I truly do love Copenhagen: the buildings, the people, the food. While it lacks the drama of Paris or London or New York, it is the perfect place to relax and enjoy Scandinavian ambience. I could prattle on and on about all the lovely things there, but I'll restrain myself and share a few highlights:
This is Nyhavn, the picture-perfect canal that is probably the most famous scene from Copenhagen. It was our first stop. A native we met at the airport had suggested a canal tour as the perfect activity for our first, jet-lagged day. After the tour, we settled down at a canal-side restaurant and enjoyed smorrebrod (the ubiquitous open-faced sandwiches) along with the view.
We walked the Botanical Gardens and the flower gardens at the Rosenborg Castle.
Copenhagen has a number of great museums, including the state art museum (SMK) and the Design Museum, where I snapped this photo of a chair made from newspapers.
Walking home one evening, I was scooped up by two "vikings," who carried me to a place where pretty young women were waiting with alcoholic beverages. A vendor told me this is a ritual of the police in training.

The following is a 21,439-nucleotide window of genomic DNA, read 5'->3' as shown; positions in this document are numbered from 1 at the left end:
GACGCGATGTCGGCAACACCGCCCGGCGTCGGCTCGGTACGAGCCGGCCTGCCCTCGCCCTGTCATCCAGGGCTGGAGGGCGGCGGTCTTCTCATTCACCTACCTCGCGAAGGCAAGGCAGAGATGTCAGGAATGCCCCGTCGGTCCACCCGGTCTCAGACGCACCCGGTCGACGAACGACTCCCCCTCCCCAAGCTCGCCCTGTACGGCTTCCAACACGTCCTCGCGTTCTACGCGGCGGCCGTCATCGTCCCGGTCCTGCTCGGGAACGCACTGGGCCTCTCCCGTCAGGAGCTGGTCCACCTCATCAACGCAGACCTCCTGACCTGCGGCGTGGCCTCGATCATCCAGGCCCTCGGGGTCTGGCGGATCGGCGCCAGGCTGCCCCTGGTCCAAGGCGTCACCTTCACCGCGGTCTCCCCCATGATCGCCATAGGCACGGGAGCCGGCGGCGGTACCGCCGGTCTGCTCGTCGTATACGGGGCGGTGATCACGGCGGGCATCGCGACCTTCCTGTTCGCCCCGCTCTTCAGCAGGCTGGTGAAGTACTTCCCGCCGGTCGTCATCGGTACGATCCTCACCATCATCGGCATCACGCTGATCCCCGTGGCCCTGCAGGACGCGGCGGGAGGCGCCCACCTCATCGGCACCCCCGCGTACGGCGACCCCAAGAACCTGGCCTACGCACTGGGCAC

Copenhagen's old city (Indre By) is infinitely charming. The Round Tower is the oldest functioning observatory in Europe -- and very pretty, too.
Good food is everywhere in Copenhagen, and, yes, it is pricey. But you can always find a stand selling the inexpensive hot dogs that the Danish love.
Grod, one of my favorite Copenhagen restaurants, features porridge. Yes, porridge. They turn humble grains into gourmet treats. On this visit, I ordered a Chia Seed Parfait.
Here are two things you find everywhere in Copenhagen: Beautiful brick buildings and bicycles:
We went on a wonderful tour by one of the original inhabitants of Christiania, the hippie/artists community founded on an abandoned military base in 1971. You can still buy marijuana or hash on Pusher Street, but the community banned hard drugs a long time ago. As the city grew, this site became prime real estate, so a few years ago, the residents bought the land from the city so they could maintain this "Freetown," as they call it. Now they pay taxes, which is against their principles, but a better alternative than being kicked out.
There is art everywhere you look. Each building or house is unique and original.
Although tourism has become a large part of the income in Christiana, there are some factories there, including two bike manufacturers. The bike above is one of the types made right there.
Last, but not least, I had a great time traveling with my friends Percy and Lisa.
While I flew back to the States yesterday, they were off to Scotland. When they get back, we'll have to sit down for some smorrebrod!